Poe v. Seaborn - 282 U.S. 101 (1930)
U.S. Supreme Court
Poe v. Seaborn, 282 U.S. 101 (1930)
Poe v. Seaborn
Argued October 21, 1930
Decided November 24, 1930
282 U.S. 101
1. In §§ 210(a) and 211(a) of the Revenue Act of 1926, which lay a tax upon the "net income of every individual," the use of the word "of" denotes ownership and, in the absence of further definition by Congress, a broader significance should not be imputed to the phrase. P. 282 U. S. 109.
2. The question whether the interest of a wife in community income amounts to ownership, and is therefore taxable and returnable under the Revenue Act of 1926 apart from the interest of the husband, is to be determined by the state law of community property. P. 282 U. S. 110.
3. By the law of the Washington, the wife has a vested property right, equal to that of her husband, in the community property and in the income of the community, including salaries or wages of either husband or wife, or both. P. 111.
4. Although, by the Washington law, the husband has broad power of control with limited accountability to the wife, this power is conferred on him as agent of the community; it does not make him the owner of all the community property and income, nor negative the wife's present interest therein as equal co-owner. Id.
5. Section 1212 of the Revenue Act of 1926, providing that
"Income from any period before January 1, 1925, of a marital community
in the income of which the wife has a vested interest, as distinguished from an expectancy, shall be held to be correctly returned if returned by the spouse to whom the income belonged under the state law applicable to such marital community for such period,"
"any spouse who elected so to return such income shall not be entitled to any credit or refund on the ground that such income should have been returned by the other spouse,"
was not intended to open for the future the question whether, in community property states other than California, the wife is entitled to make return of one-half the community income, as had been decided in the affirmative by executive construction; the purpose was merely to prevent a serious situation as to resettlements, etc., that would follow if this Court should overturn that executive construction. P. 282 U. S. 114.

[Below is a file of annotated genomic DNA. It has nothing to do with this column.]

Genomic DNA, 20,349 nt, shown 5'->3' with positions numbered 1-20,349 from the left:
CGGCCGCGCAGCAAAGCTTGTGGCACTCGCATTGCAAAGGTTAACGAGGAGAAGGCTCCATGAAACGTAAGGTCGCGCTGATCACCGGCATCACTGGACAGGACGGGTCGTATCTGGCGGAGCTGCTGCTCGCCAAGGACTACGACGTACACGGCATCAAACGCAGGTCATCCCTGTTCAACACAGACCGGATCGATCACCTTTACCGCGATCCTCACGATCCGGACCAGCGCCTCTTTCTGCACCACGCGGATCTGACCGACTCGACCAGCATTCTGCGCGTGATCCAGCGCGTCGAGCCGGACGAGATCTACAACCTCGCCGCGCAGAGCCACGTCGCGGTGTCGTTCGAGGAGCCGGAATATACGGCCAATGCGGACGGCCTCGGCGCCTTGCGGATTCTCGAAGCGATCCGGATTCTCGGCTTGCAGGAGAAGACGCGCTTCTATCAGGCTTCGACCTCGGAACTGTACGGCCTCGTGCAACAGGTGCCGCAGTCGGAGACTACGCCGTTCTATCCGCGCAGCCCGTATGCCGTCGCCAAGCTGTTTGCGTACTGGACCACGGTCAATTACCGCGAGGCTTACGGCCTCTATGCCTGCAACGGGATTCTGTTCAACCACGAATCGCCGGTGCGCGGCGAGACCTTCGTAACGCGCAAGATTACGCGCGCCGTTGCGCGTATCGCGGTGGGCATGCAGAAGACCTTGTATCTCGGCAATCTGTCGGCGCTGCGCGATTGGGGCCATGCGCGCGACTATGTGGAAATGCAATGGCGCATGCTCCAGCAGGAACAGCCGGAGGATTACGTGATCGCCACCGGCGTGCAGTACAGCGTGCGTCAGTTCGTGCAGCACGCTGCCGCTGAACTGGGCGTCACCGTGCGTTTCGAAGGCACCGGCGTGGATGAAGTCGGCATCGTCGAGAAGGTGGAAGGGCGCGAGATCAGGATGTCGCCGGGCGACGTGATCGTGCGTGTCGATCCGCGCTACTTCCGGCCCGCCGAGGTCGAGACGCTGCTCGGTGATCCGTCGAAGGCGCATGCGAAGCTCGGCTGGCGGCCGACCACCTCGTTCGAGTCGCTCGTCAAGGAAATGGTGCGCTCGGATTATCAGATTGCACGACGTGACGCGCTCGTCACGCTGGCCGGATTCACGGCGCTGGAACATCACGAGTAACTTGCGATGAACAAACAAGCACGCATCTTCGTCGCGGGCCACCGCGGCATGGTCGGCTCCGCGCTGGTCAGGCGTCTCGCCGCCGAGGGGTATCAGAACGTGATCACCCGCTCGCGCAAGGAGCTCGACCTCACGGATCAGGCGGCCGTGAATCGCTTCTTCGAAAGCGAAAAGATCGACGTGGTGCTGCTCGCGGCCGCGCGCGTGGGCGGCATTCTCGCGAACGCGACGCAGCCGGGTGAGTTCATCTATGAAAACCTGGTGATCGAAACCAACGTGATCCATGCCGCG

6. Joint Resolution No. 88, 71st Congress (46 Stat. 589), extending the time for the assessment, refund, and credit of income taxes for 1927 and 1928, in the case of any married individual where such individual or his or her spouse filed a separate income tax return for such taxable year and included therein income which, under the laws of the state, upon receipt became community property, was intended to save the government's right of settlement in the event that its test suits should be decided in favor of its contention that, under the Revenue Act of 1926 community income in other community property states, as in California, is returnable as the husband's income. P. 282 U. S. 115.
7. Where the language of a statute is ambiguous, the Court would be constrained to follow a long and unbroken line of executive construction, applicable to words which Congress repeatedly reemployed in Acts passed subsequent to such construction and has refused to change. P. 282 U. S. 116.
8. The constitutional requirement of uniformity in taxation is not intrinsic, but geographic, and differences of state law, which may bring a person within or without the category designated by Congress as taxable, may not be read into the Revenue Act to spell out a lack of uniformity. P. 282 U. S. 117.
Certificate from the circuit court of appeals upon an appeal from a judgment of the district court for the taxpayer in an action to recover from the Collector of
Internal Revenue an amount paid under protest on account of income taxes for 1927. This Court ordered the entire record to be sent up. The case is one of four cases instituted by the government to determine whether, under the Revenue Act of 1926, in the States of Washington, Arizona, Texas, and Louisiana, married taxpayers are entitled each to return for income tax one-half of the community income. It was argued with the other cases (see post, pp. 282 U. S. 118, 282 U. S. 122 and 282 U. S. 127) and the arguments, insofar as they related to the construction of the federal statute, were the same in all.